What Happens if You Flush a Tampon in a Septic Tank?

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If you have one, septic tanks are one of your home’s most important components. To have proper wastewater treatment they are essential for properties that aren’t connected to the main sewage system. These simple onsite sewage facilities are typically installed underground around 50 meters away from your home. To ensure your septic system works properly for you for years to come, you have to be aware of what you can and can’t flush down it. So, what happens if you accidentally flush a tampon in a septic tank? Find out answers to this question and more related to your septic system.

Key takeaways

  • Septic tanks can’t process tampons and flushing them will lead to build-up or clogged pipes
  • Prevent clogged pipes with a plumber’s snake or try to remove the tampon manually with your hands
  • Be aware of the signs your septic tank is full, especially if you flush items that shouldn’t go to your septic tank

What happens if you accidentally flush a tampon in a septic tank?

Wastewater treatment facilities like septic tanks can’t process tampons. This means tampons can harm your septic system in the long run with build-up. Even tampon brands that are biodegradable in landfills shouldn’t be flushed. They aren’t made to break down when wet but instead expand to fill up your tank.

While the tampon will be removed when your septic tank is emptied, flushing too many down your toilet can mean you have to empty it sooner. Another big issue is that the tampon may get caught in the pipe. Only a few hours of a tampon stuck in your pipes can cause a backup of waste that flows back into your house leading to an unpleasant mess.

How should you dispose of tampons?

The best way to dispose of tampons is in your bathroom garbage. You can wrap the tampon in toilet paper or tissue for discretion before tossing it. There are also small disposal bags made for wrapping tampons or pads you throw away.

You shouldn’t make it a practice of flushing tampons down your toilet. While accidentally flushing one may not cause blockage or harm, too many can create problems for your pipes and septic system.

What do you do if you accidentally flush a tampon?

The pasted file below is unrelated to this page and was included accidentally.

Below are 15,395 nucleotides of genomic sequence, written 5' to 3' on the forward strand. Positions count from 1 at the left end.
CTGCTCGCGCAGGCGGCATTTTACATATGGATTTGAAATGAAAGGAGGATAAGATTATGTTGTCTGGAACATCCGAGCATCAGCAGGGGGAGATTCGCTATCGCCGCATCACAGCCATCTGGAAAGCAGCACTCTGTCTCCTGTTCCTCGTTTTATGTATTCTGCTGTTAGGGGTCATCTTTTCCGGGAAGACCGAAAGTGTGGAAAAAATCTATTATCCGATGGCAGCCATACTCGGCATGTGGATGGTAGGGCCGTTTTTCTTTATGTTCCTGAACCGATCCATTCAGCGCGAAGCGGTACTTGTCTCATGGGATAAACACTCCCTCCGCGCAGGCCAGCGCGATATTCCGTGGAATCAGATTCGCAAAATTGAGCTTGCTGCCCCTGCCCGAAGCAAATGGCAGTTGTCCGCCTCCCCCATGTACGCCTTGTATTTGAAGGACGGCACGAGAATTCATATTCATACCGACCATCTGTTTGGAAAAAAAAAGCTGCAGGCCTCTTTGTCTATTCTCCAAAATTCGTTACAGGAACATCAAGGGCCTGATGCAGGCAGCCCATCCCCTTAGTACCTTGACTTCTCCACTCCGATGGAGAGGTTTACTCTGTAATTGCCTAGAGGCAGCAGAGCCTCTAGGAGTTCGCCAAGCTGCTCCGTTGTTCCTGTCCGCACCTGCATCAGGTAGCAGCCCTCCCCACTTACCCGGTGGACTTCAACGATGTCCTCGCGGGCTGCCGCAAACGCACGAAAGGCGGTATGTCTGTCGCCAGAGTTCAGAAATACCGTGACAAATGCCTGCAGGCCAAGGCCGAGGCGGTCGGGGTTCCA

You should flush your toilet a few extra times after and throughout the day if you accidentally flushed a tampon. This helps to ensure it doesn’t get stuck in the pipes. You can also try to use a plumber’s snake to break the clogged tampon into pieces in your pipe before flushing the toilet again. The only way to remove a tampon that has reached your septic tank is to empty the tank. This will involve digging up the location your septic tank is buried.

flushing a toilet

Can you manually remove a clogged tampon from your pipes?

Yes, you can try to manually remove a clogged tampon with your hands before it reaches the septic tank, especially if it gets stuck in your pipes closer to the toilet. It’s important to try and remove the tampon as soon as possible. The steps involved are:

  • Remove all the water from your toilet using a cup and sponge to soak up the remaining water
  • Remove the bolts holding the toilet bowl in place with an adjustable wrench
  • Wear rubber gloves before reaching your hand down the toilet drain to try and scoop out the tampon
  • Reattach the toilet bowl after tampon removal

What cannot be flushed in a septic tank?

Besides feminine hygiene products like tampons, there are plenty of other items you should never flush in a septic tank. For example cat litter contains clay particles that can add to the volume of solid waste in your septic tank and clog your pipes over time. Other items you shouldn’t flush with a septic system include:

  • Dental floss
  • Diapers
  • Condoms
  • Cooking oil or grease
  • Cigarette butts
  • Non-flushable wipes

What can be flushed in a septic tank?

Generally, you should flush only human waste and toilet paper down your septic tank. You should dispose of any other waste in the trash. This will allow your septic tank to serve you for decades without any problems and prevent any blockages in your pipes. Anything that is large and slow to decompose, like tampons or wet wipes, can cause your septic tank to fill up quickly.

What are the signs that your septic tank is full?

A full septic tank that is left un-emptied can cause an unpleasant mess in your home. Make sure you stay ahead of the signs your tank is getting full and schedule the emptying process before issues occur. This is especially important if you often flush items that shouldn’t be going into your septic tank. Here are 5 signs to look out for:

  • Pooling water: a lot of water on or around your septic system’s drain field can mean it’s overflowing and pushing liquid to the surface.
  • Odors: unpleasant smells in your backyard from the mix of wastewater in your tank could mean it’s full and almost overflowing.
  • Slow drains: if your home’s drains are slowing down, it could mean you have a clog in your system.
  • Overly healthy lawn: If the grass around your septic bed is lush, it could mean your tank is leaking liquids to the surface.
  • Sewer backup: this is the ultimate sign your tank needs emptying and backups usually occur at lower drains first, such as basement bathrooms


Tampons flushed down your septic tank can cause pipe clogs and build up in your tank since they absorb and expand when wet. This can lead to backup of waste or require you to empty your septic tank sooner than normal. Make sure you understand what can’t be flushed down your toilet to prevent any issues and watch out for signs your septic tank is full!